JTF (just the facts): Published in 2018 by Zen Foto Gallery (here). Softcover, 244 pages, with 159 black and white and color images. Includes a short text by the artist. In an edition of 1000 copies. In English/Japanese. Design by Amanda Ling-Ning Lo. (Cover and spread shots below.)
Comments/Context: Just a few years ago (in 2016), the Japan Society hosted a thoughtful survey of Japanese photography made in the aftermath of the 3/11 disaster (reviewed here). Most of the work in that show felt raw, jangly, and immediate – it was clear that the reactions and emotions that came in the direct aftermath of the triple trauma of earthquake, tsunami, and nuclear contamination were still very much being processed by the various artists who were included. It also seemed obvious at the time that this event was not “over” (almost regardless of how much progress was being made in the recovery process), and that the societal (and artistic) reverberations of the disaster would continue to ripple out in wider and wider circles in the subsequent years.
Takehiko Nakafuji’s White Noise doesn’t overtly announce itself as a photobook concerned with 3/11. There are no photographs taken in Fukushima or its nearby devastated or radioactive zones, nor are there any images of the power down of Tokyo or the face masks residents wore in the immediate aftermath given the uncertainty about what might happen. A reference in the artist’s essay is the only real clue that Nakafuji’s pictures of Tokyo are infused with and informed by the national traumas of 3/11. In that sense, it is something new – a second wave body of work that assumes the wounds and injuries of 3/11 are invisible but still real, seeing its echoes and resonances not in specific documentary examples from the affected areas but in the underlying mood that continues to flow through life in the city.
To say that White Noise is a pessimistic portrait of Tokyo is perhaps an overstatement, but Nakafuji is clearly carrying some deep seated negativity toward the ways in which the city continues to change. Given this aesthetic temperament, we might have assumed that his pictures would be a taxonomy of the persistent ills found in a sprawling metropolis like Tokyo – organized crime, violence, prostitution, drugs, homelessness, pollution, trash, in short the usual suspects, all of which might have been visually captured with relative ease – but Nakafuji smartly evades that overly easy approach. None of these urban problems find their way into White Noise, at least not directly; instead Nakafuji tints more everyday sights and sounds with the simmering gloom he feels post-3/11.
What Nakafuji observes is a chaotic city that continues to transform itself – traditional old buildings giving way to faceless towers, commercialism and advertising covering more surfaces, and crowding leading to densely packed streets, narrowing alleyways, and uglier transitional spaces under constant construction. Tangled electrical wires and craggy winter trees ominously loom overhead, tunnels lead down into darkness, and individuals are increasingly alone in the crowds, becoming isolated black silhouettes that numbly trudge through daily routines. When faces do appear, they mostly grimace with sour, skeptical expressions, or hide behind blank stares and sunglasses, and when color flashes into view, it is mostly a garish, seething variety, the kind that feels almost distressingly intrusive and uncomfortable. In Nakafuji’s hands, even cherry blossoms, twinkling lights, celebratory decorations, and winter snowfalls have a darker, dirtier, and more despondent side.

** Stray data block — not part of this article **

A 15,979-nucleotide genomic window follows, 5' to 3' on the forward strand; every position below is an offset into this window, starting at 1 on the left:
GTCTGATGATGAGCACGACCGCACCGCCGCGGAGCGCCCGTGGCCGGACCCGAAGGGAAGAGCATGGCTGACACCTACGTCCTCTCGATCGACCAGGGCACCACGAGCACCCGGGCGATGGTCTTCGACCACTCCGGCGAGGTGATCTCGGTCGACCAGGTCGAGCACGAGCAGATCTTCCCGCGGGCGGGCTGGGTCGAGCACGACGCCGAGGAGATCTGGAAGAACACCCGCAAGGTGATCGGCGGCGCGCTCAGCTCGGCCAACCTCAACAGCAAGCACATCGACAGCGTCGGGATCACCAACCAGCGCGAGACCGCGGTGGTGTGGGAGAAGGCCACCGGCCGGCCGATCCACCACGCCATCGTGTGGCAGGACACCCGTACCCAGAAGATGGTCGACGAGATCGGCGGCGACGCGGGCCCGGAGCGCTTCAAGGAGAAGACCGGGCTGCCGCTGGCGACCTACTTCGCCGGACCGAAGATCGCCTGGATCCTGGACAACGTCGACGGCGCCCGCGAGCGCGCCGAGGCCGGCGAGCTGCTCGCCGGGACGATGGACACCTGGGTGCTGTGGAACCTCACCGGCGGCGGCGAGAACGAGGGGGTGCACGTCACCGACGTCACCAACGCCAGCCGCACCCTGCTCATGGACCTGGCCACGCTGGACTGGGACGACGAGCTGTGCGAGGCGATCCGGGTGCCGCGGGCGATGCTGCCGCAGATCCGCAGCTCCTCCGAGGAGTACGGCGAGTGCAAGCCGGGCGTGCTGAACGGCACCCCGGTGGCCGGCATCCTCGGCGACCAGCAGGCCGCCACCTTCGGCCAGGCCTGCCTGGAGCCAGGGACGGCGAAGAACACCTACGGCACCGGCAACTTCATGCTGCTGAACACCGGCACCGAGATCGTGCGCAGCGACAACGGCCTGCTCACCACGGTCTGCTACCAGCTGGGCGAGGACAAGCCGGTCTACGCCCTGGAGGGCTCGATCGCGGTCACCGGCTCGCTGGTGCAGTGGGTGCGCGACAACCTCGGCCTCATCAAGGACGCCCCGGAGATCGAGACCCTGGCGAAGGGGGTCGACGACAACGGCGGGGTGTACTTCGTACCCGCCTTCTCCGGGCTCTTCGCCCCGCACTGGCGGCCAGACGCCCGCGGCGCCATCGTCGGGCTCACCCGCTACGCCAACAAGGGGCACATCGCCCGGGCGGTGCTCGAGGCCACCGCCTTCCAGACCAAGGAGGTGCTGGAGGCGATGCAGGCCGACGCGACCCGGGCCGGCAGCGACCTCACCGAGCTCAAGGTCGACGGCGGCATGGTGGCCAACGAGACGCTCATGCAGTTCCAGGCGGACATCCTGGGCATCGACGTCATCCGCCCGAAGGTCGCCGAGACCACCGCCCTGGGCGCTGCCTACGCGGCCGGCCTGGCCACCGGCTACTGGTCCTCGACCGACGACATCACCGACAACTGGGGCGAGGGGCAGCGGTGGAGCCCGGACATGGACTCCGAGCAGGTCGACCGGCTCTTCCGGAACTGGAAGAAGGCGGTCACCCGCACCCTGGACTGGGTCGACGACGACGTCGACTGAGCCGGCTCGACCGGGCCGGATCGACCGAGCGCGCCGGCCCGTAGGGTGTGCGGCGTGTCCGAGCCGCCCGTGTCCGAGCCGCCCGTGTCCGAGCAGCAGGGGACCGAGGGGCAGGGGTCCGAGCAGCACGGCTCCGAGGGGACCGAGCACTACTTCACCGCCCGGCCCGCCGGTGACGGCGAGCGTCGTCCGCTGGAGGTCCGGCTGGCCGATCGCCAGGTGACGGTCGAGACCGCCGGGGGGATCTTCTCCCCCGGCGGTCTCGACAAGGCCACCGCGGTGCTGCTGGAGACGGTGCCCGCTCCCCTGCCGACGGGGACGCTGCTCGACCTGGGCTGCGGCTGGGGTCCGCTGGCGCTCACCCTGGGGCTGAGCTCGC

White Noise uses an innovative construction technique to deliver its jumbled, stream of consciousness atmosphere. Each page is folded over, the right side of the spread cut vertically about an inch from the gutter, revealing a fold out spread underneath. The effect is that after each page turn reveals a new full bleed spread, we are forced to unfold the associated flap, which offers us something more which is partially hidden. This design forces us to slow down, and it interleaves and mixes pictures together more fully (a few even wrap around the page turn), creating additional layers of contrasts, associations, and harsh juxtapositions. The consistent palette of darkness and shadow connects the pictures into one integrated flow, where the patterns and geometries of the city build on each other. The typography on the cover alludes to the flipped effect, with the title and the artist’s name reversed on the front and back.
Nakafuji’s dissatisfaction with contemporary Tokyo isn’t rooted in politics, anti-Westernism, or post-WWII traumas like many of his predecessors in the history of Japanese photography. It feels instead like a more subtle aggregation of frustrations that come together as a sense of losing control, of being exposed and at risk, or of going in the wrong direction. Everywhere Nakafuji looks, there are robots, skulls, monsters, looming buildings, strange hoses, bright lights, and surreal faces, life in the modern city becoming a daily battle against these quietly apocalyptic forces.
Perhaps the psychological legacy of 3/11 is a lingering reminder of how fragile humanity is and how quickly the world we have so carefully built can come crashing down around our ears. That perspective makes all the tiny details in life around us feel a bit more hostile, exhausting, unforgiving, and even delusional. Nakafuji’s White Noise taps into the anger and futility that make up this trapped, overwhelmed feeling, the grit and static of the everyday never quite fading away.
Collector’s POV: Takehiko Nakafuji is represented by Zen Foto Gallery in Tokyo (here). His work has little secondary market history, so gallery retail remains the best option for those collectors interested in following up.